On a Clear Day You Can See Forever
nytheatre.com review by Mitchell Conway
December 14, 2011
There is an up-and-coming 1940s big band vocalist reincarnated into an almost-30 gay flower shop worker in the '70s. Or, possibly, the past life is merely a fantasy created by Dr. Mark Bruckner, using hypnosis on his patient and falling in love with the figment singer, as a way of getting over the death of his wife. Either way, the convoluted premise builds some interesting tension, and evokes a little bit of mystery, in the generally light-hearted musical On a Clear Day You Can See Forever.
Harry Connick, Jr., with a jazzy baritone reminiscent of Sinatra, is at the center of the plot as Dr. Bruckner. His affair with Melinda Wells, sung like a dream by Jessie Mueller, is played out as though in her era, while in reality occurring in Bruckner’s office with his entranced patient, David Gamble, played by David Turner. There are moments where the worlds overlap, such as an amusing trio song and dance to “Melinda,” and there is a reference to the Kinsey scale of sexuality tossed in, but generally the characters are safely divided.
Bruckner sets out to prove Melinda truly existed and finds her old accompanist, only to discover she died on David’s birthday (to him verifying the reincarnation, assuming it is like Theravada Buddhism and other traditions, not the 49 day interim claimed in the Tibetan Book of the Dead), and that many details of her life stated through David were true. The psychologist and psychology professor goes on to begin teaching his students "alternative psychology."
Before the play begins, the stage is closed off by a magic-eye-like black and white checkered wall, indented with the shape of a large key hole. Then, the set by Christine Jones opens to a world of psychedelic color, light, and dimension. A large Rorschach ink blot hangs on the outside of Bruckner’s office, but is filled in with vibrant color once Bruckner begins his affair. Large jagged pieces move across each other on the back wall dynamically in transitions.
David is hesitant about moving forward with his relationship with Warren Smith, played by Drew Gehling. Also, his shop’s owner takes all credit for his flower arrangements. He is unaware of exactly what goes on while he is hypnotized, but has a sense that something romantic is brewing. In an almost Faustian way, Bruckner is taking advantage of the oblivious young David for his own development.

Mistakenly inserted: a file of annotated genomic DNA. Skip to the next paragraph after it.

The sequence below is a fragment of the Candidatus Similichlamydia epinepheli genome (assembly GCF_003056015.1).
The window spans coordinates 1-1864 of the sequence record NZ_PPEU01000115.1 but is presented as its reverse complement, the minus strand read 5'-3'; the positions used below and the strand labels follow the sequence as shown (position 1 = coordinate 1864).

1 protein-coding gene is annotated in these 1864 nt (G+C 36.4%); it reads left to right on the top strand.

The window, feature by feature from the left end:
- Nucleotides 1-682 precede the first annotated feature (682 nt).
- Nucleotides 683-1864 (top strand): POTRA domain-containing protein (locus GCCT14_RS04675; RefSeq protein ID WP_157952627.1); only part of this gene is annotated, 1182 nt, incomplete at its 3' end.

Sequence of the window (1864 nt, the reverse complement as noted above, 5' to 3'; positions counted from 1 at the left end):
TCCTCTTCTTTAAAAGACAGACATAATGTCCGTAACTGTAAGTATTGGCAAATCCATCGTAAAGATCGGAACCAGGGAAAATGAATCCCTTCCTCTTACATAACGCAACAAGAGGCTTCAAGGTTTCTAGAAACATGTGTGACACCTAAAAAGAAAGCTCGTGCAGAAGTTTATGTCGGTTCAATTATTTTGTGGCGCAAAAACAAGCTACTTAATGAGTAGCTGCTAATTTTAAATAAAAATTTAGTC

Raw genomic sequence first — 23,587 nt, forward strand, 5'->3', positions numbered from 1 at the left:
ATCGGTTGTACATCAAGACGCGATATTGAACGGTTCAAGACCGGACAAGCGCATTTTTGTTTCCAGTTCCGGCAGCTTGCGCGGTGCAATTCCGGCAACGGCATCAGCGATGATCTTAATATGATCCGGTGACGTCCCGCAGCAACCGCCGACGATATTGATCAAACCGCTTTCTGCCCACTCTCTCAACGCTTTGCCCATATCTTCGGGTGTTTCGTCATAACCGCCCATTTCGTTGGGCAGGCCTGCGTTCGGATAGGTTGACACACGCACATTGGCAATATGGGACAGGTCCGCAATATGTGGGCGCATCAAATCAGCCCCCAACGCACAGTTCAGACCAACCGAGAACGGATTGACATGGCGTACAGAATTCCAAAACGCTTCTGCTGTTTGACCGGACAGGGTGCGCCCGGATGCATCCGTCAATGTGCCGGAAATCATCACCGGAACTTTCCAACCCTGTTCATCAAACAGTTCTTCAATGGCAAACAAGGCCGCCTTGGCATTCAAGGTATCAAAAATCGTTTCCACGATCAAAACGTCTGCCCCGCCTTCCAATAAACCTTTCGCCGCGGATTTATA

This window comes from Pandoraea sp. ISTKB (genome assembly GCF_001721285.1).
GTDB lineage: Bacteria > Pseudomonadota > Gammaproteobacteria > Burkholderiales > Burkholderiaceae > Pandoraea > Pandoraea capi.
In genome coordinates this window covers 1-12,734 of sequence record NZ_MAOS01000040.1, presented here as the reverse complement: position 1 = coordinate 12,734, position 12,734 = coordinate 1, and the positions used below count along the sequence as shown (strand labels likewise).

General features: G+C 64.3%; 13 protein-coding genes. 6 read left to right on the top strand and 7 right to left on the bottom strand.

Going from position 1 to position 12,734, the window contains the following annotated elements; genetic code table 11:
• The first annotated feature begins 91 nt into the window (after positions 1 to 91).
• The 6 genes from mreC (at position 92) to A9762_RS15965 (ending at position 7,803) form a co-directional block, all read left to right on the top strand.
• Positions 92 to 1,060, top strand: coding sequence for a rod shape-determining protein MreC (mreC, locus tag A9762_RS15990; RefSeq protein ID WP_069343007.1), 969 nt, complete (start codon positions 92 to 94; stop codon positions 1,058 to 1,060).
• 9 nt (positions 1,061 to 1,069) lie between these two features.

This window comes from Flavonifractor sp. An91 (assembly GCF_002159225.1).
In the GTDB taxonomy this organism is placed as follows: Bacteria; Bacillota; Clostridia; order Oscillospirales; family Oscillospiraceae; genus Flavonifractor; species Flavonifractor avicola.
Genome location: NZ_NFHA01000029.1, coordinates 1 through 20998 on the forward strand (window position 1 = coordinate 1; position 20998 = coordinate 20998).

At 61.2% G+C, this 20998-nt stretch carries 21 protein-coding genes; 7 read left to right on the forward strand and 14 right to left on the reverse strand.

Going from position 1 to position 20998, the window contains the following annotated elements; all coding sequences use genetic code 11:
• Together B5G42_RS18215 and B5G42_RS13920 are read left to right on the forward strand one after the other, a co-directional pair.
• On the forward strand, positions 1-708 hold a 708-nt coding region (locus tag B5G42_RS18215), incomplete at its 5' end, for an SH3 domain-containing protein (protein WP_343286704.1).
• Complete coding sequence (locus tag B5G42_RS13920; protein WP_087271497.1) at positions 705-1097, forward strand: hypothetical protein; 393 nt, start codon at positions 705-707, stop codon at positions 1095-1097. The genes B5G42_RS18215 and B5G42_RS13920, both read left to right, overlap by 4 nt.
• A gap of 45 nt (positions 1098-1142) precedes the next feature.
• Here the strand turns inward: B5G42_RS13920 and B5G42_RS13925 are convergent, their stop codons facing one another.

In Mark and Melinda’s final interaction, he asks her not to leave on a plane that will bring her to her death, immediately reminding us of his struggle to get past the loss of his wife. We have seen short snippets of prior dates Mark has been on, where he dismisses the women for small humorous reasons. With resistance, he lets her go. Then, he is able to sing “On a Clear Day You Can See Forever.”
What I like about the re-conception and direction by Michael Mayer, and new book by Peter Parnell, is that it doesn’t matter that the reincarnation tale isn’t fully comprehensible, because exactly what it’s indicating is that embracing life’s mystery leads to a fuller life. The song “Who Is There Among Us Who Knows” emphasizes this point. Freud is referenced among the play’s psychologists like a final prophet. The dominance of psychology, as "beyond all world views," claiming an ultimate true understanding of the world, is thoroughly questioned by this play.
If you like classic musicals, the catchy music by Burton Lane may draw you to On a Clear Day, and there are some fun bits of choreography by Joann M. Hunter. Like its character David, behind the play’s surface hokey-ness and silliness, there is revealed a significant core. I find it quite relevant as an interrogation of our modern culture’s sense of superiority in our outlook. For me it was just another healthy reminder, that anytime I think I “know,” I’m fooling myself more than when I’m dreaming.